That statement, by one of the most influential presidents of the United States, succinctly states the purpose of the U.S. patent law. There needs to be incentive to inspire invention, without it there would be no progress. This is true with Monsanto, as with any company. Without the ability to patent and profit from our efforts there would be little incentive to develop the technology that thousands of farmers use today.
There have been some pretty outlandish claims made about Monsanto and our patents. I have seen statements, on the Web and in films, which seem to suggest that Monsanto was behind the creation of some patent laws. Others have gone so far as to claim that Monsanto is trying to patent life. This is not the case. I’ve also noticed a fair amount of uncertainty on what falls under patent protection–only new varieties or new biotech traits may be patented; heirloom varieties and other existing varieties are not patentable.
It’s time to clear up some of the confusion about patents and I’ll admit, it’s not easy; the legal documentation around patents is not my first pick for my before-bed read. However, clearing up the history of patents and highlighting the importance of patent protection is necessary so I’ll do my best to explain it thoroughly.
Although it may seem that the patenting of seeds and other living organisms is a recent trend, in actuality the first patent on a living organism dates back to 1873 when Monsieur Louis Pasteur was awarded U.S. Patent #141,072 with a claim to yeast. This was actually one of the first food production related patents–the yeast was for beer production to reduce spoilage of the beer. I don’t like skunky beer and I would venture to guess that you don’t either. Surely, the ability to patent the yeast has lead to innovations in beer making and could very well be the reason why we have the delicious frosty brews of today.
Now, the patenting of plants has an extensive history, dating back long before Monsanto started developing genetically-engineered seeds.
In 1930, the Plant Patent Act was passed. The Plant Patent Act made is possible to patent some new varieties of asexually-reproduced plants. In 1954, there was an amendment to the 1952 Patent Act. This amendment made it clear that cultivated sports, mutants, hybrids, and newly found seedlings were patentable when asexually reproduced.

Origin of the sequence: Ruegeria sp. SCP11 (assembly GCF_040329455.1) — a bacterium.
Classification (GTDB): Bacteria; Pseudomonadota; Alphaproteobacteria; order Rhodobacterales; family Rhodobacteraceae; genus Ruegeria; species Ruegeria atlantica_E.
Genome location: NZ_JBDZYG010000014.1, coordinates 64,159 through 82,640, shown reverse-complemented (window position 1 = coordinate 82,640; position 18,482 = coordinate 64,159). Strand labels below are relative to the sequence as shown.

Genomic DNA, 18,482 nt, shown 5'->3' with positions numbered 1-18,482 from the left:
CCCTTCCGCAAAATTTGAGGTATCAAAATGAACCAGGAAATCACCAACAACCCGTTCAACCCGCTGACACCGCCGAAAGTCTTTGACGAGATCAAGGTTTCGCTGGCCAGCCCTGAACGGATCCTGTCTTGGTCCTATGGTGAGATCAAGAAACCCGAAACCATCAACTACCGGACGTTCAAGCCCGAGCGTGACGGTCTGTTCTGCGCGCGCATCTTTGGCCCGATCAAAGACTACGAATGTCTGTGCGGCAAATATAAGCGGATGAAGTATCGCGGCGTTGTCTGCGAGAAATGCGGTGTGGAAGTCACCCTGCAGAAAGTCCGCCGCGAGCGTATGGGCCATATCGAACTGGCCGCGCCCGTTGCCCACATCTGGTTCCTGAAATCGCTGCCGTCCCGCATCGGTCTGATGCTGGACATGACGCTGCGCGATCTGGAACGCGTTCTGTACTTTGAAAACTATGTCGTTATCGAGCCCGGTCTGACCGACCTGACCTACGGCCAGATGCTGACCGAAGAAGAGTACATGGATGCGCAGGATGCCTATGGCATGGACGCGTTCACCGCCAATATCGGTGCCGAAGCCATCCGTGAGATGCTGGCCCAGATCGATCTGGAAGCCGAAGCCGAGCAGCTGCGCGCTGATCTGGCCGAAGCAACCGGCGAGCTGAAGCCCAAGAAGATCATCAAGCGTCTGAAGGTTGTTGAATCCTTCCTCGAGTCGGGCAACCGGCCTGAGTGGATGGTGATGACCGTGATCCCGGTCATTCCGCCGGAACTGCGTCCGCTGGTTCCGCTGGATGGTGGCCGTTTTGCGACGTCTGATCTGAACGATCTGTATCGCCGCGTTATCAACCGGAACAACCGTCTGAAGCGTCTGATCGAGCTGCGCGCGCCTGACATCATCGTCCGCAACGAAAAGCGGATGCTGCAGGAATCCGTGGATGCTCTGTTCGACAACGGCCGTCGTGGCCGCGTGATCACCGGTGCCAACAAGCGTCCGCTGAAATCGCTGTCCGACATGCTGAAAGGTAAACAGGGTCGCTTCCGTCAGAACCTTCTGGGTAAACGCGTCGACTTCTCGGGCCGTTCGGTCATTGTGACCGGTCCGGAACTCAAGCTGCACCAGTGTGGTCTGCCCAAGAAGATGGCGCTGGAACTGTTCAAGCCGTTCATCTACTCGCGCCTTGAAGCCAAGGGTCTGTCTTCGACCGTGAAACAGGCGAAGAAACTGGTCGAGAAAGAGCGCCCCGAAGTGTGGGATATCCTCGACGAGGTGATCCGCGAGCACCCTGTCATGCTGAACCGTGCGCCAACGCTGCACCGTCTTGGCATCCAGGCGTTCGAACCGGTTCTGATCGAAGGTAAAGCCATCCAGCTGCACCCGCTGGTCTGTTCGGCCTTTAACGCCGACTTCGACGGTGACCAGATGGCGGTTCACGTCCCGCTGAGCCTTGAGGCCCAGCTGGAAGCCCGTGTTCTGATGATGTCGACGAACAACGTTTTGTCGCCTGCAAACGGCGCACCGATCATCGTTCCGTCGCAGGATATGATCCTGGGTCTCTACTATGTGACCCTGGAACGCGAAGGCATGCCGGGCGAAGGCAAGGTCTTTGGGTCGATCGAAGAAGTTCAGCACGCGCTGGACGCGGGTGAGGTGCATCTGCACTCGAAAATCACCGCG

In 1975, the first utility patent on a seed was issued to Earl Patterson of the University of Illinois. This patent was for maize seed.
There were a couple other rulings that further affirmed patenting of plants and biotechnology products. In 1980, the Diamond v. Chakrabarty case affirmed living things were eligible for patent protection with the decision a genetically-modified bacterium was patentable. Five years later, the Patent and Trademark Office made a ruling in Ex parte Hibberd that plants were patentable.
Now, back to Monsanto. In 1982, scientists working for the original Monsanto Company were the first to genetically modify a plant cell and, in 1996, Monsanto introduced its first biotech seeds to market.
In reality most, if not all, litigation as to whether living organisms, plants or seeds are the proper subject matter of patents occurred before Monsanto was in the seed business.
Is Monsanto in favor of patent protection for seeds and biotech traits? Of course. We did not, however, invent it nor do we seek patent rights to existing varieties or traits.
Patent protection restricts others from practicing your invention which often allows companies and individuals the ability to profit from their work. These profits often lend themselves to the development of new and more innovative products. Just think of all the conveniences in your life that you would be without if the patent system did not exist! Many new inventions or processes have been made possible due to the patent system, such as your favorite beer (thanks to Louis Pasteur).
For more information on seed patents:
Kate works on the corporate website for Monsanto in the public affairs department. She graduated with a bachelor’s degree in Business Administration from Truman State University. Kate grew up in an Air Force family and has lived in sevaral states and countries but spent the majority of her childhood growing up in Iowa. Kate enjoys art and photography as well as horseback riding.